Proportional Representation or Single Transferable Vote systems will help remove safe seats and make our votes count more, it will also make politicians have to work for our votes. They would not be able to rely on being an MP in a safe seat. It would also mean that our government will better reflect the votes cast for them nationally. No longer will a political party win 43.6% of the national vote but win 52.6% of the parliamentary seats. It would also mean that there would be a higher chance of a hung parliament, were no one party has an overall majority of seats and could not form a government on their own. But this would mean that political parties would have to form coalitions and political packs, they would have to work closer with other parties, they would have to work harder. It would mean that small, fringe parties would also get parliamentary seats, though only a small number. If we’d had some form of proportional representation at the 2019 election, then The Brexit Party could have won 2% of the parliamentary seats and The Greens could have won 2.7% of MPs. This would still force all our political parties to work at their politics and work more closely together. With a coalition government, would we have had the chaos of this government, were we’ve had three different Prime Ministers in one parliament, and only one of them being elected by the British people?

Some form of Proportional Representation is the only way forward for our electoral system, otherwise millions of people will carry on seeing their votes just not count, the make-up of our parliament will not reflect the national votes cast and far too many MPs will see their re-elections green-light, without them needing to work for it.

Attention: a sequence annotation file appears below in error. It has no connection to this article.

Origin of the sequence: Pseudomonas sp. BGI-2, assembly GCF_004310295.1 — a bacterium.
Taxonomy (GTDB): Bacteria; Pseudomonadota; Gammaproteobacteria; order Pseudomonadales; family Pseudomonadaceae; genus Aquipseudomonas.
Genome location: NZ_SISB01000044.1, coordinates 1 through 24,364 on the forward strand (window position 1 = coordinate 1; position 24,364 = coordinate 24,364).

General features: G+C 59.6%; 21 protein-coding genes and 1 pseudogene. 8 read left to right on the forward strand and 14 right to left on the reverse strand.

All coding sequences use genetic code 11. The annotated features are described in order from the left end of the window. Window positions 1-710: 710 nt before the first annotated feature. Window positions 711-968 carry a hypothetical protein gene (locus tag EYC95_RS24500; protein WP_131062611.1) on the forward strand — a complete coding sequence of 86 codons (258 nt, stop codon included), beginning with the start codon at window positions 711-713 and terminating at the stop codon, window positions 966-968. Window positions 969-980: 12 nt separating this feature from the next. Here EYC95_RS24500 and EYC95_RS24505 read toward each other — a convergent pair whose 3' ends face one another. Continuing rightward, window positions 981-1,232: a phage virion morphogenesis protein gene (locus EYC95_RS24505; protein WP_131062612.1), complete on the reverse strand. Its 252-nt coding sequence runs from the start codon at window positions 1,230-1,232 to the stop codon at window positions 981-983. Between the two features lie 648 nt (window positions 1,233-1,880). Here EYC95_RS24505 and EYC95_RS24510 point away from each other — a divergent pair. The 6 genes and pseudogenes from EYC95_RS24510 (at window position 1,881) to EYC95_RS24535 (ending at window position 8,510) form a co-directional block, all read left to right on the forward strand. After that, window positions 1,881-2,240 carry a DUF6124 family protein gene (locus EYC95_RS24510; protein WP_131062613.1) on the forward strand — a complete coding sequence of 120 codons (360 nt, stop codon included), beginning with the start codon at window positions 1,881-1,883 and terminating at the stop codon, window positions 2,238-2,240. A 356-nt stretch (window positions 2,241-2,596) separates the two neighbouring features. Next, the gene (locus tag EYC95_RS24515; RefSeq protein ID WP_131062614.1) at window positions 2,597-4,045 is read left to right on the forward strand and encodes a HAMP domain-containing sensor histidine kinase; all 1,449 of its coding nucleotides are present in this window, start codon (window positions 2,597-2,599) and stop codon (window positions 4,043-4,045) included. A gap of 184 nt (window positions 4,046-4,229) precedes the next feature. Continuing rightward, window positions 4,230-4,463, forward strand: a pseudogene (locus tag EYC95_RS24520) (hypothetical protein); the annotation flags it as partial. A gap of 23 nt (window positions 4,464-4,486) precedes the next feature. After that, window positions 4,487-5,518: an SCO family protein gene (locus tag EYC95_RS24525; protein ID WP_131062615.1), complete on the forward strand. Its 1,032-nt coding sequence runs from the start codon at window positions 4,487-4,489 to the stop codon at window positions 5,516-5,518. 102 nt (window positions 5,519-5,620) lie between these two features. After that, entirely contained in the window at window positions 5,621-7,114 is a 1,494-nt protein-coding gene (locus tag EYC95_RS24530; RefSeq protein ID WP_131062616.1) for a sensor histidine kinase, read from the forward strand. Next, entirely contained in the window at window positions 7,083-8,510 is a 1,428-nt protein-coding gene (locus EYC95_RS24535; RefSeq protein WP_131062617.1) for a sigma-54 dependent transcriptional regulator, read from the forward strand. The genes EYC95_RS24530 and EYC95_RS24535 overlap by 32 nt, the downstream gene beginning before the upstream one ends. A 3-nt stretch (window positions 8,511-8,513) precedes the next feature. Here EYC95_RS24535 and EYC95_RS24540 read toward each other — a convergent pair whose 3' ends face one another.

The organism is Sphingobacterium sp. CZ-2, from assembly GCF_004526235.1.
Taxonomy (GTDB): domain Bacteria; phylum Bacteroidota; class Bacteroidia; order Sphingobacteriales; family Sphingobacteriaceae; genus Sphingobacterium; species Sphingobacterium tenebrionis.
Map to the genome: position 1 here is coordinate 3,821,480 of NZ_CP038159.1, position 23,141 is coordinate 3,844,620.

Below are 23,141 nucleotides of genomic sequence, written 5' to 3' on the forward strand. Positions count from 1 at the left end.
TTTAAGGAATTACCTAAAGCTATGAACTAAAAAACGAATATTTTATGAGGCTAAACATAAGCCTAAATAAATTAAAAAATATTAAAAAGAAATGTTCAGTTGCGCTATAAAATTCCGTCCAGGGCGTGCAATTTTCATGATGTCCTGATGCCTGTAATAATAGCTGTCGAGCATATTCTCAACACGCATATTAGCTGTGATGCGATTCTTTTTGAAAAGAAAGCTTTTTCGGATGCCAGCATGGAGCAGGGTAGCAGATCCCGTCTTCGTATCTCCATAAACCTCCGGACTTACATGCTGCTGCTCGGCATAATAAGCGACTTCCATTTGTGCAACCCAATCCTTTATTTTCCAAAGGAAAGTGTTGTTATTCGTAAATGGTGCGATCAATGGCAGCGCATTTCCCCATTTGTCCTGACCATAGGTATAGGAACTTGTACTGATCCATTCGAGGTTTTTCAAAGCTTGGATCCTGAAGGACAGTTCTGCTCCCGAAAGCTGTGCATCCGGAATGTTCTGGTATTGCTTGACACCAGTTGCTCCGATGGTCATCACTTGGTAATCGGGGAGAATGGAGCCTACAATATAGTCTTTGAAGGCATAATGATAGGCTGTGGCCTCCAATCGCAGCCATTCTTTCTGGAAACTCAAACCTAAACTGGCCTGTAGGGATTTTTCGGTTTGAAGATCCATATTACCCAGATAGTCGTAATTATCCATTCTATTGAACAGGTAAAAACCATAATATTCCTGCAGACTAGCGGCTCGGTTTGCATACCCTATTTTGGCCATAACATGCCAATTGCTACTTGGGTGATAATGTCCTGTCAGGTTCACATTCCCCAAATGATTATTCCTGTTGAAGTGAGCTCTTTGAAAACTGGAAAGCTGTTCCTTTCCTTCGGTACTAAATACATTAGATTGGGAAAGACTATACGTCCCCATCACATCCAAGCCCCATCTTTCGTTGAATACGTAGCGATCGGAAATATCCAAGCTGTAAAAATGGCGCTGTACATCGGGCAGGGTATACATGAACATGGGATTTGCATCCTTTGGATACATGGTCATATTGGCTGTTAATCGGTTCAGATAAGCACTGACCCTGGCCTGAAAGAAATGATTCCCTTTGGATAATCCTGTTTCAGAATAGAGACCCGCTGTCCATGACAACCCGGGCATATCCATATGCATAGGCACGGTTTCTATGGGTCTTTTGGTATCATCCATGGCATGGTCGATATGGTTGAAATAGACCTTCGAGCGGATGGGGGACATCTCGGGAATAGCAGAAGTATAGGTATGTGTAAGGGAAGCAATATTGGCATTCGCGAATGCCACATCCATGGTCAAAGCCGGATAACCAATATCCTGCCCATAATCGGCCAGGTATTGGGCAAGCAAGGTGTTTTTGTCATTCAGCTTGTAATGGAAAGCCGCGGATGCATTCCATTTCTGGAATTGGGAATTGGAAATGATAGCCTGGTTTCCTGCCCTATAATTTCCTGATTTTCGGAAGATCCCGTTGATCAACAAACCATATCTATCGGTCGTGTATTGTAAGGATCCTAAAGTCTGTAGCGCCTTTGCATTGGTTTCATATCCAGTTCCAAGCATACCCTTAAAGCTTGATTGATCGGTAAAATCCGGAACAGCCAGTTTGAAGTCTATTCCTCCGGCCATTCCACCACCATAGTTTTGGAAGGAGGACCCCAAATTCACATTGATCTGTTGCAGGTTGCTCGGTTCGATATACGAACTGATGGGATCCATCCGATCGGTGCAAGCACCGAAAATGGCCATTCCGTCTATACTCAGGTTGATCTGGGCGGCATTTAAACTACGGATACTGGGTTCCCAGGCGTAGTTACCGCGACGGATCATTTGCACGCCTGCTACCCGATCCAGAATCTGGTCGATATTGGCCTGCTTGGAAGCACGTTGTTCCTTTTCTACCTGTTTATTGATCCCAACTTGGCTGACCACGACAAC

Of course, all that said, I have no say on the make-up of the upper chamber of our government, the House of Lords. All their members have been appointed by different governments, and appointed for life. How is this fair?

This country is well overdue electoral and parliamentary reform, but when will it happen?


Tuesday 4 June 2024

Nine Book Reviews


Summer is here and the television is full of football and politics, with the election approaching. If you want a break from all of this, why not try reading a book? Here are nine of my recent book reviews that could give you some ideas.


Showtime 2020: The Collected Works of Newham Writers

The strength here is this collection’s variety.


Sex in Cyberspace (Men WhoPay For Sex) by Sarah Earle and Keith Sharp

They say prostitution is the oldest profession, therefore those men who visit prostitutes must be the oldest Customer Demographic, but what do we know about them?


Johnny Come Home by Jake Arnott

Against the backdrop of 1972 London, four lost souls collide.


Taken at the Flood by Agatha Christie

At the height of the Second World War, millionaire Gordon Cloade’s home is bombed, killing all the inhabitants except for his new bride Rosaleen and her brother David.


Goodbye to Berlin by Christopher Isherwood

It is 1930s Berlin and “Christopher Isherwood” is enjoying the notorious nightlife and culture of the city.


The People V. O.J. Simpson by Jeffrey Toobin

A mountain of evidence pointed to OJ Simpson as the killer of his ex-wife and her friend but he was found not guilty of their murders. How did this happen?


The Use of Reason by Colm Tóibín

A small time Dublin thief suddenly finds himself out of his depth. Used to stealing cash and jewel he now finds that the paintings he stole are a Rembrandt, a Gainborough and two Guardis.


Injury Time by Beryl Bainbridge

This is a fine example of Bainbridge’s dark but accurate view of life. Life wasn’t always better in flares.


Sleep No More by P.D. James

This was the second collection of short stories published posthumously after PD James’s death. Not known for her short story, this collection gives a very different view of James’s writing.


Happy reading